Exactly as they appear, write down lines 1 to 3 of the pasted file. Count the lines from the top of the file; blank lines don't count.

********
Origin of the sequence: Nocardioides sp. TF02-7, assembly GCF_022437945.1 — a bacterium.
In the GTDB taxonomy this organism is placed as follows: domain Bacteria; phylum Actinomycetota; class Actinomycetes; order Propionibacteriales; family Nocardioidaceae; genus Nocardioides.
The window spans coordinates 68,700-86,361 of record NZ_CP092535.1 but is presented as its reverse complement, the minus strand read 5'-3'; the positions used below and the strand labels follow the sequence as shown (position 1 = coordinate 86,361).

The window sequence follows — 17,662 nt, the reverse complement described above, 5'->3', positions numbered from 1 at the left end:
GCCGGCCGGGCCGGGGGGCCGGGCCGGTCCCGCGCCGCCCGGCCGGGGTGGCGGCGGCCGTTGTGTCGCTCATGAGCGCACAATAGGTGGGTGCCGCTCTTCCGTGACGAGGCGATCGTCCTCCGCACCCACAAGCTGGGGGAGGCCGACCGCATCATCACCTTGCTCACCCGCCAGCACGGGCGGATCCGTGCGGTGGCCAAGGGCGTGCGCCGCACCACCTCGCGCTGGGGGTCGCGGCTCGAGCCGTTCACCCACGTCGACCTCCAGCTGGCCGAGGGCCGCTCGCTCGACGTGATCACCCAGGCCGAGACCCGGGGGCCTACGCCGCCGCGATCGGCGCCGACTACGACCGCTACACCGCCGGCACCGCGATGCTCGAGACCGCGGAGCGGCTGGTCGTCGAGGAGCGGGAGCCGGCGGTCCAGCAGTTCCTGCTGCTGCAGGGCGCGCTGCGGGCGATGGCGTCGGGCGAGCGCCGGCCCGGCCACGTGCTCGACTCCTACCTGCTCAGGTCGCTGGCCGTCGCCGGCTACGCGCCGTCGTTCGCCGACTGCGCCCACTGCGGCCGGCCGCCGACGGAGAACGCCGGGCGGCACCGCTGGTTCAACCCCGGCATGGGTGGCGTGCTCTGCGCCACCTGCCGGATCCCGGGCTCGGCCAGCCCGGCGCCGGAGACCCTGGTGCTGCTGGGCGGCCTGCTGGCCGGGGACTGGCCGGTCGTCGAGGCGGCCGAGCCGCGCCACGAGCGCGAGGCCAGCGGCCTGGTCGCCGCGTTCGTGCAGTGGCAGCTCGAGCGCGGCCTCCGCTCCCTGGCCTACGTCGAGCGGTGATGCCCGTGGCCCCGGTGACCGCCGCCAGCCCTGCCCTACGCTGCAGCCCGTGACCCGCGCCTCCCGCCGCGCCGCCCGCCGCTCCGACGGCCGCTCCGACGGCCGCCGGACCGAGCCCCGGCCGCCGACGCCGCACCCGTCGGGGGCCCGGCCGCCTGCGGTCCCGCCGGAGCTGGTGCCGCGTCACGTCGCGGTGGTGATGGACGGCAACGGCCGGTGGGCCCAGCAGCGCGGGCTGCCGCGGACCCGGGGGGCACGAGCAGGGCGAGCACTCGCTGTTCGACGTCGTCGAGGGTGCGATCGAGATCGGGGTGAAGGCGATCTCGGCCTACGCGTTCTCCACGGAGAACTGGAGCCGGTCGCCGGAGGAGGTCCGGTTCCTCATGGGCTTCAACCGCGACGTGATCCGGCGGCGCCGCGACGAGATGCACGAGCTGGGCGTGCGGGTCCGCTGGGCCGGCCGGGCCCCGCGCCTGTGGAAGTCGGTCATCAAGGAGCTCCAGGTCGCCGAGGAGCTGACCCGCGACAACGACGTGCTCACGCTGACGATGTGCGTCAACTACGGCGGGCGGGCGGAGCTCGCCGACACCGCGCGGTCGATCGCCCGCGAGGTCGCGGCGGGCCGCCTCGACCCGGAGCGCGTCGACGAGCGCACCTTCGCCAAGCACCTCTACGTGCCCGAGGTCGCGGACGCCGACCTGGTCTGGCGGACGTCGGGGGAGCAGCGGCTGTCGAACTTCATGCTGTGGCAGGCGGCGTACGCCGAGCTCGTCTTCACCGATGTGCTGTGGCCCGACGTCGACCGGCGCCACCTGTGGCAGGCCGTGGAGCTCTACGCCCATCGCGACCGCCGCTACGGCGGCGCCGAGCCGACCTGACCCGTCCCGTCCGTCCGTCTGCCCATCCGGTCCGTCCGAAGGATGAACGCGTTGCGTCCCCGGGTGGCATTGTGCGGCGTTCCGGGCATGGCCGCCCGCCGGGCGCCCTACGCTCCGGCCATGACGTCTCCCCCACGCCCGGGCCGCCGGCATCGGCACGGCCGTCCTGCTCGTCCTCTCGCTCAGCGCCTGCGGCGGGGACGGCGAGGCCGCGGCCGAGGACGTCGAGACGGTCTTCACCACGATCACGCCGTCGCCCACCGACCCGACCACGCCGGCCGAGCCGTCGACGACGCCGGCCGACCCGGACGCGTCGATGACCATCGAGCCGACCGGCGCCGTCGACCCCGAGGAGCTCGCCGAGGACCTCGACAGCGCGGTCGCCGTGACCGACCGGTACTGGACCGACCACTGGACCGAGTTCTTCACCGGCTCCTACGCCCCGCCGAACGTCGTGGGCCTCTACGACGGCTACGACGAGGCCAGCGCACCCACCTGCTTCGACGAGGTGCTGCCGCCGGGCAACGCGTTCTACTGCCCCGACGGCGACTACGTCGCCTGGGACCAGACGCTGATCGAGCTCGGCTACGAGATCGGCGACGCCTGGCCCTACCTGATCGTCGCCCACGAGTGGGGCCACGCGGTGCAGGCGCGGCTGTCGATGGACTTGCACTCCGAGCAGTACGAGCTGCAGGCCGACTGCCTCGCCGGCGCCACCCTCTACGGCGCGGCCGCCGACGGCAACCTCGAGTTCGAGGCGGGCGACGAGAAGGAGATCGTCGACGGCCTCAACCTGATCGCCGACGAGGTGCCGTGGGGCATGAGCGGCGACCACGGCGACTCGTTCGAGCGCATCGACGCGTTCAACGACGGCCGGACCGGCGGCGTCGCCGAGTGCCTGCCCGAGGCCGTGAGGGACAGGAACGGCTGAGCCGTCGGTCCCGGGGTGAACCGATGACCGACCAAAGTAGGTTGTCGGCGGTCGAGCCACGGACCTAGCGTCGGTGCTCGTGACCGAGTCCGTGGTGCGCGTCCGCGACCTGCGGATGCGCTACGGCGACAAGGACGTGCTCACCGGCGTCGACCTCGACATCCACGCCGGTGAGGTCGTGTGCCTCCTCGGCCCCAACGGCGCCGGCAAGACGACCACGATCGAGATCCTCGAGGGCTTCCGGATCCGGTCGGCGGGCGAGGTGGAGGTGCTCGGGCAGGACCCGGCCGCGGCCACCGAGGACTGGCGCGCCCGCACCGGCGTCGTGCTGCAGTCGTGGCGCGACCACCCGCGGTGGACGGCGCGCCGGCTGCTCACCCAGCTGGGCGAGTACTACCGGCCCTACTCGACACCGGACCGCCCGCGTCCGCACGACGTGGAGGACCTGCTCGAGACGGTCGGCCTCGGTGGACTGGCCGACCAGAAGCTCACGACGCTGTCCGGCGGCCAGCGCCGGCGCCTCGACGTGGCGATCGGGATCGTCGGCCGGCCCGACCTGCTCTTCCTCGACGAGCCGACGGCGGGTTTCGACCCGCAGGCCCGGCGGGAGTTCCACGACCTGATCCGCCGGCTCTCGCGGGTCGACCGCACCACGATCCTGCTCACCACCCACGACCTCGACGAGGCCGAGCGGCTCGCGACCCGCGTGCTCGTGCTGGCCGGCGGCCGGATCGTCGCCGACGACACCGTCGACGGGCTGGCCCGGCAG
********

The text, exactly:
Origin of the sequence: Nocardioides sp. TF02-7, assembly GCF_022437945.1 — a bacterium.
In the GTDB taxonomy this organism is placed as follows: domain Bacteria; phylum Actinomycetota; class Actinomycetes; order Propionibacteriales; family Nocardioidaceae; genus Nocardioides.
The window spans coordinates 68,700-86,361 of record NZ_CP092535.1 but is presented as its reverse complement, the minus strand read 5'-3'; the positions used below and the strand labels follow the sequence as shown (position 1 = coordinate 86,361).